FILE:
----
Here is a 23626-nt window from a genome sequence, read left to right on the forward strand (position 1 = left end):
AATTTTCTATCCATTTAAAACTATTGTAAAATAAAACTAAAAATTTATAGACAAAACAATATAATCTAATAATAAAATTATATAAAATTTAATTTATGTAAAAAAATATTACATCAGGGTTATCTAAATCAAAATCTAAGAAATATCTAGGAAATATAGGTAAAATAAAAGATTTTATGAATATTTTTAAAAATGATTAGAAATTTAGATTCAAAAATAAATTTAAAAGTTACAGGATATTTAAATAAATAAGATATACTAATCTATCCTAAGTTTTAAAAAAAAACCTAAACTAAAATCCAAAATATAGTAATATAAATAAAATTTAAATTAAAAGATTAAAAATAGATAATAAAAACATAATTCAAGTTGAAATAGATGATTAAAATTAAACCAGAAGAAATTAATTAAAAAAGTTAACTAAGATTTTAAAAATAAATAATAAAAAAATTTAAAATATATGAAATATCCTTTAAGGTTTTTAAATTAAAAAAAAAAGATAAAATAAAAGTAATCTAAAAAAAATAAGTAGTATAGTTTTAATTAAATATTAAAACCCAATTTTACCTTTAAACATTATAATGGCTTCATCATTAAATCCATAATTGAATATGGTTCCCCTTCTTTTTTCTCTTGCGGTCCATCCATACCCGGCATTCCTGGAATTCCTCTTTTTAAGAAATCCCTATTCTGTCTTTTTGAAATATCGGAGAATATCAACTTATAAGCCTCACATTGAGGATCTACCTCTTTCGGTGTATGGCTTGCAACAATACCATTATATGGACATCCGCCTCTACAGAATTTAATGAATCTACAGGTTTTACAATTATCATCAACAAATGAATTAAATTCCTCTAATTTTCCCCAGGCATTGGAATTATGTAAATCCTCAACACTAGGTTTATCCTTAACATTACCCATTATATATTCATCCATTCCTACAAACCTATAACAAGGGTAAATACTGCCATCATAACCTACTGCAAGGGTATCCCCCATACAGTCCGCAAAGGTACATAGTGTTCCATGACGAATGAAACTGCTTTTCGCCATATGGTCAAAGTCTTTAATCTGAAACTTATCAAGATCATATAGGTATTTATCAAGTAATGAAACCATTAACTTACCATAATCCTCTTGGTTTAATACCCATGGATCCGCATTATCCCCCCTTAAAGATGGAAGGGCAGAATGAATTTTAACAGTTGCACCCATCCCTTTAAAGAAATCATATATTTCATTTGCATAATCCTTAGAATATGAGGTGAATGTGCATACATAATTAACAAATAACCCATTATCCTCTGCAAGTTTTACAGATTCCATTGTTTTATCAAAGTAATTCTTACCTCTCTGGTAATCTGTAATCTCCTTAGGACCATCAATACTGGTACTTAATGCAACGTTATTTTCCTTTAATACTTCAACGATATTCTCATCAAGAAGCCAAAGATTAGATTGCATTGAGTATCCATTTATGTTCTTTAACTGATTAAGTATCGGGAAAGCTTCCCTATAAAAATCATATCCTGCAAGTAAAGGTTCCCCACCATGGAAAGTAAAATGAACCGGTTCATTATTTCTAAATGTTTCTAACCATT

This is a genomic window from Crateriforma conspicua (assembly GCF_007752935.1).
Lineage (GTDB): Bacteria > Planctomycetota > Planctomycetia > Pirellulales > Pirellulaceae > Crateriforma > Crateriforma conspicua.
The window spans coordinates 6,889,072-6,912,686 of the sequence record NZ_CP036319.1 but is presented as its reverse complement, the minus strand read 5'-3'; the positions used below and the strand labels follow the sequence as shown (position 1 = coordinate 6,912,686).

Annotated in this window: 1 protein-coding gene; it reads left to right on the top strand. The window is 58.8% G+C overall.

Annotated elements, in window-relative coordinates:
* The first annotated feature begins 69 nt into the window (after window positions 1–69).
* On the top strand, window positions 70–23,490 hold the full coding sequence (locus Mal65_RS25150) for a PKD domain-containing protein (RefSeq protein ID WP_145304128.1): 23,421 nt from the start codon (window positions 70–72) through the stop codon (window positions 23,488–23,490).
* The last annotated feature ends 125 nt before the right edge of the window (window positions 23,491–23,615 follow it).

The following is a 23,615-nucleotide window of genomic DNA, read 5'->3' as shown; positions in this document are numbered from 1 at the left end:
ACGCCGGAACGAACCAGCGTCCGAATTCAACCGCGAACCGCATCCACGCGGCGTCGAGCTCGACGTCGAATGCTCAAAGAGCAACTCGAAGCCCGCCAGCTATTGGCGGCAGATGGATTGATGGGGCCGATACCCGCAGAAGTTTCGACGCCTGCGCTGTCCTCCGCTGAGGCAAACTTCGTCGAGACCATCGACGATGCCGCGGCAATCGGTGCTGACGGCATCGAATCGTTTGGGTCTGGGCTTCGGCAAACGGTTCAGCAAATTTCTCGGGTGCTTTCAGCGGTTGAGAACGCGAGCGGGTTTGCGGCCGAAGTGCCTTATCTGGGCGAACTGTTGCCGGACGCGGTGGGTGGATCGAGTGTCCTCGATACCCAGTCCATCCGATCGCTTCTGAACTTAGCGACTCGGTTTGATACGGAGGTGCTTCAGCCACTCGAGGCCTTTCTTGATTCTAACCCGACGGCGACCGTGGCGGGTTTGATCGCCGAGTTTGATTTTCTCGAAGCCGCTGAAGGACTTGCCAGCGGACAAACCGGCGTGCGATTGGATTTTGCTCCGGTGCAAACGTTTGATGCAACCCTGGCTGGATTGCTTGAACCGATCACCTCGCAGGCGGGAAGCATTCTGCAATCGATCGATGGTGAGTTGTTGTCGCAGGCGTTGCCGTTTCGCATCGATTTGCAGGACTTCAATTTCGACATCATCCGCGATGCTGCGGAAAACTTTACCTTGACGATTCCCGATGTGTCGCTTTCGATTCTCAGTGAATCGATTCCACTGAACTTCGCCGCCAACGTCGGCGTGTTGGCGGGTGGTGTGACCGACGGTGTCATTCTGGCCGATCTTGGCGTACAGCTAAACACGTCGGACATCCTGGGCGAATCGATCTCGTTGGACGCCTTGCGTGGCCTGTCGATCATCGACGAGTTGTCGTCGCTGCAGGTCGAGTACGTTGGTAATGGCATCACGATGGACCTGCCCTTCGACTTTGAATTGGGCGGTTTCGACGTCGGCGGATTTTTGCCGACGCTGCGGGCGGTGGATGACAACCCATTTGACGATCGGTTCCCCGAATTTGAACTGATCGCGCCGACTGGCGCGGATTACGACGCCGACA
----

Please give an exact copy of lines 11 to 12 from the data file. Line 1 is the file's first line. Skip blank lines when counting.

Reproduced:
The following is a 23,615-nucleotide window of genomic DNA, read 5'->3' as shown; positions in this document are numbered from 1 at the left end:
ACGCCGGAACGAACCAGCGTCCGAATTCAACCGCGAACCGCATCCACGCGGCGTCGAGCTCGACGTCGAATGCTCAAAGAGCAACTCGAAGCCCGCCAGCTATTGGCGGCAGATGGATTGATGGGGCCGATACCCGCAGAAGTTTCGACGCCTGCGCTGTCCTCCGCTGAGGCAAACTTCGTCGAGACCATCGACGATGCCGCGGCAATCGGTGCTGACGGCATCGAATCGTTTGGGTCTGGGCTTCGGCAAACGGTTCAGCAAATTTCTCGGGTGCTTTCAGCGGTTGAGAACGCGAGCGGGTTTGCGGCCGAAGTGCCTTATCTGGGCGAACTGTTGCCGGACGCGGTGGGTGGATCGAGTGTCCTCGATACCCAGTCCATCCGATCGCTTCTGAACTTAGCGACTCGGTTTGATACGGAGGTGCTTCAGCCACTCGAGGCCTTTCTTGATTCTAACCCGACGGCGACCGTGGCGGGTTTGATCGCCGAGTTTGATTTTCTCGAAGCCGCTGAAGGACTTGCCAGCGGACAAACCGGCGTGCGATTGGATTTTGCTCCGGTGCAAACGTTTGATGCAACCCTGGCTGGATTGCTTGAACCGATCACCTCGCAGGCGGGAAGCATTCTGCAATCGATCGATGGTGAGTTGTTGTCGCAGGCGTTGCCGTTTCGCATCGATTTGCAGGACTTCAATTTCGACATCATCCGCGATGCTGCGGAAAACTTTACCTTGACGATTCCCGATGTGTCGCTTTCGATTCTCAGTGAATCGATTCCACTGAACTTCGCCGCCAACGTCGGCGTGTTGGCGGGTGGTGTGACCGACGGTGTCATTCTGGCCGATCTTGGCGTACAGCTAAACACGTCGGACATCCTGGGCGAATCGATCTCGTTGGACGCCTTGCGTGGCCTGTCGATCATCGACGAGTTGTCGTCGCTGCAGGTCGAGTACGTTGGTAATGGCATCACGATGGACCTGCCCTTCGACTTTGAATTGGGCGGTTTCGACGTCGGCGGATTTTTGCCGACGCTGCGGGCGGTGGATGACAACCCATTTGACGATCGGTTCCCCGAATTTGAACTGATCGCGCCGACTGGCGCGGATTACGACGCCGACA